I have, along with other ancient historian colleagues I’m sure, received several joking emails from academics in other disciplines revelling in the fact that we had been “busted”. I was even asked by one tourist traveller in Greece last week if it was true.
No, I can categorically state we didn’t make it all up. But that’s not to say we have not been involved in the way the ancient world’s story has unfolded. Archaeologists have imposed their own views about how ancient buildings should be reconstructed, scholars of the ancient texts have argued for how they think the fragments surviving should be completed and more importantly interpreted. Ancient historians have applied modern models of thought to cast the social, economic and political realities of the ancient world in certain lights. Issues that have occupied our 19th, 20th and 21st-century worlds have become guiding questions for investigation of ancient societies.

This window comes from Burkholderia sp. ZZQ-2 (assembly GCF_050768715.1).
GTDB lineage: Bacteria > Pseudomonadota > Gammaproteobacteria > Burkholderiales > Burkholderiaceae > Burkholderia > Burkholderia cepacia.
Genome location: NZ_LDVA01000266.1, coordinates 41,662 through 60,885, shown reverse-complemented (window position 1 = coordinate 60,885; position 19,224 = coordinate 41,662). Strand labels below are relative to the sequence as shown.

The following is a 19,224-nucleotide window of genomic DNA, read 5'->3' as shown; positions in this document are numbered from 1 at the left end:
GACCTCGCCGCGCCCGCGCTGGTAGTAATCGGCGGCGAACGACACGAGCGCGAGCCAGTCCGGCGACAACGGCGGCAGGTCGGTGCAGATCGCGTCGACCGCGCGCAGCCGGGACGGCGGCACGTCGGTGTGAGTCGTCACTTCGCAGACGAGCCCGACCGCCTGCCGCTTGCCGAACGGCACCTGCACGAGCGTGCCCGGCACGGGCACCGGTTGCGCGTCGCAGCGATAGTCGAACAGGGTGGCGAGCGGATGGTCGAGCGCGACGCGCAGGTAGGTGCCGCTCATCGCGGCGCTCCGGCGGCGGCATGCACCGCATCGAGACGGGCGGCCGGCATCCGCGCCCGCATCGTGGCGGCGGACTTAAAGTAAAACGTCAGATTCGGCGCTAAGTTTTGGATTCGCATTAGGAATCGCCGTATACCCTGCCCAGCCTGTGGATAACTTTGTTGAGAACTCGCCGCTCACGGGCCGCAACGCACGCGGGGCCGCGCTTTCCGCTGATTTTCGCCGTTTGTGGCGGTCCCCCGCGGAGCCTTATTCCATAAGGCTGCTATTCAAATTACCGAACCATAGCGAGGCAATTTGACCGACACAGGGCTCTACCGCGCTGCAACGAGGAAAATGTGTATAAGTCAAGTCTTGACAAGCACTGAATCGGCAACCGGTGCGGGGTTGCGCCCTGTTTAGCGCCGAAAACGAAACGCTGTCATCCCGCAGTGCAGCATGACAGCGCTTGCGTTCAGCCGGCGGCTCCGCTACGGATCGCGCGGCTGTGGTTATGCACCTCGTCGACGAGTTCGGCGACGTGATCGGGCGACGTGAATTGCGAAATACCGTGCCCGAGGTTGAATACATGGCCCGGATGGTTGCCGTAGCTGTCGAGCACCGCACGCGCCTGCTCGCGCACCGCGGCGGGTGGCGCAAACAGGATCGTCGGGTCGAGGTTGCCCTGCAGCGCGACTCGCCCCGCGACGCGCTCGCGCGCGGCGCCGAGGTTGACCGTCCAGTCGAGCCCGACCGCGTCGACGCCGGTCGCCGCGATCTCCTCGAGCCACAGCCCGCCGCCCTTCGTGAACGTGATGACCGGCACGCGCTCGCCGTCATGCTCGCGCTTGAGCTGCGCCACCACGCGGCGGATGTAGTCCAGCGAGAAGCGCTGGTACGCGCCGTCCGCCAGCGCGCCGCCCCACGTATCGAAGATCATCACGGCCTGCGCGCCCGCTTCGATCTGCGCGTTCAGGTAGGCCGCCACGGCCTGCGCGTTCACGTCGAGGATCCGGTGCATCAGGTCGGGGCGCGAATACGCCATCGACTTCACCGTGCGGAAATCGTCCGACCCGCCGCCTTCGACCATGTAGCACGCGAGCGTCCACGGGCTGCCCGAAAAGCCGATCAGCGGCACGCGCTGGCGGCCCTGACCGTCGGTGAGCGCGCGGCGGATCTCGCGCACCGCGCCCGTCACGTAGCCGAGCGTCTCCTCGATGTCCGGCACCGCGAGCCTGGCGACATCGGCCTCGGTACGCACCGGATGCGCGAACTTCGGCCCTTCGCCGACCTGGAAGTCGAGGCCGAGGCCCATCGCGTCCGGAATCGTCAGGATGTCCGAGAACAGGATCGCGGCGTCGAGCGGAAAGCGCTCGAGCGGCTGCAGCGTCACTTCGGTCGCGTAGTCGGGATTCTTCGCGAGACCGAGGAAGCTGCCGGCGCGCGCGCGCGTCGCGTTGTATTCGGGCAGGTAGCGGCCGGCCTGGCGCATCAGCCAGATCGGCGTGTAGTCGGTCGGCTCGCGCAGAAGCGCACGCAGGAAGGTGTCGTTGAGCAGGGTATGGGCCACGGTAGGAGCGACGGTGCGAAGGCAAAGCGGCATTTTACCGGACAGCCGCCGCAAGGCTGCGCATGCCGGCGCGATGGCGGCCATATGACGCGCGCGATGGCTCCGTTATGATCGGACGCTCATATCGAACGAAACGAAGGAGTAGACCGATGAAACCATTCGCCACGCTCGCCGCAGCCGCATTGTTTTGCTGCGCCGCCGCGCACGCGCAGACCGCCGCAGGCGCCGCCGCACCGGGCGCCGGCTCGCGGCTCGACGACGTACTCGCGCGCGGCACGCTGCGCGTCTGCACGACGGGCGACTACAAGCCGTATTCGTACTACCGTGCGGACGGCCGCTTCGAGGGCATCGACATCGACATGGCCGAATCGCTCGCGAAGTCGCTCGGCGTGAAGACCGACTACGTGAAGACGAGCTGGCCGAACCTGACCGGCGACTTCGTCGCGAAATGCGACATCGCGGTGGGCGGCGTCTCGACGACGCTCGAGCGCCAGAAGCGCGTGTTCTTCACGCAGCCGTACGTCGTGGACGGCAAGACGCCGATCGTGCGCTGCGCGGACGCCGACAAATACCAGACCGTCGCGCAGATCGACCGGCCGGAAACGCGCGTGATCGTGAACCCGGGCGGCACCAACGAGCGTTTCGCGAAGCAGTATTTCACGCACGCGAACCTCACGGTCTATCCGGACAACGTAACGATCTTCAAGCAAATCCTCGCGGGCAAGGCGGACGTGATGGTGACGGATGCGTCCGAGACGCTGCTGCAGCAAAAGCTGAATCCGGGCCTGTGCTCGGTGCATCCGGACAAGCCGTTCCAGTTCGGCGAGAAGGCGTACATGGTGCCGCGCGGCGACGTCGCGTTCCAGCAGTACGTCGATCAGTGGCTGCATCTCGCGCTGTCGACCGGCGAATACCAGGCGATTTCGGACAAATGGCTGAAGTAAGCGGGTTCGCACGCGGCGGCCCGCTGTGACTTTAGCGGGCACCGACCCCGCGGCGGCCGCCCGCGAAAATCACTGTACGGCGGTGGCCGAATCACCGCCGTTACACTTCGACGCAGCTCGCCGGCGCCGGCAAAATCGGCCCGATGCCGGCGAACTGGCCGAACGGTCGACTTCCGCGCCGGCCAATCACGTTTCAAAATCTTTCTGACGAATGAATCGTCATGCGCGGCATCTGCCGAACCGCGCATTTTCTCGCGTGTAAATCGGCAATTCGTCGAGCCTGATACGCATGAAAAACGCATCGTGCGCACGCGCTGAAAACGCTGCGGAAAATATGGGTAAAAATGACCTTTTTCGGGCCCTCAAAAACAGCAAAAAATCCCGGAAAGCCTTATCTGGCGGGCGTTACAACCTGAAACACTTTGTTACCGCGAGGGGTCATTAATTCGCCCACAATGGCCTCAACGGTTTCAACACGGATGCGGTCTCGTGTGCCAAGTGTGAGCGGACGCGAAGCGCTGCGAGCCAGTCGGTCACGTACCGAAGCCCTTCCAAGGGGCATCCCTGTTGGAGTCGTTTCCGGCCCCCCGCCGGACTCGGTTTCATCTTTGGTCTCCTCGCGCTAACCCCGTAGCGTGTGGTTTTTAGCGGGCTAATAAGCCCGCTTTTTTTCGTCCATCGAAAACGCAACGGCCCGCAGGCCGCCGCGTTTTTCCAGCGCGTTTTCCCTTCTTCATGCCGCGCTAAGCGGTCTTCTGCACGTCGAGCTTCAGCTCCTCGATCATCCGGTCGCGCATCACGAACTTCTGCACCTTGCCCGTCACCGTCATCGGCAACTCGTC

Of course the best traditions of scholarship have always worked incredibly hard to ensure the ancient world is allowed to speak for itself, without refraction or alteration through the myriad of lenses with which it is studied and through the layers of societies and historical time that stand between us and them. That search for an ‘objective’ way of studying past human society will always be on-going and I have no doubt that we will continue to get better at it.
But we will never be able to take ourselves entirely out of the equation. Nor should we want to, because it is in that very multiplicity of approaches, views, understandings and ideas that the debate about what the ancient world was like is fired up, and it is through that debate that we gain a better understanding of our humanity and its past.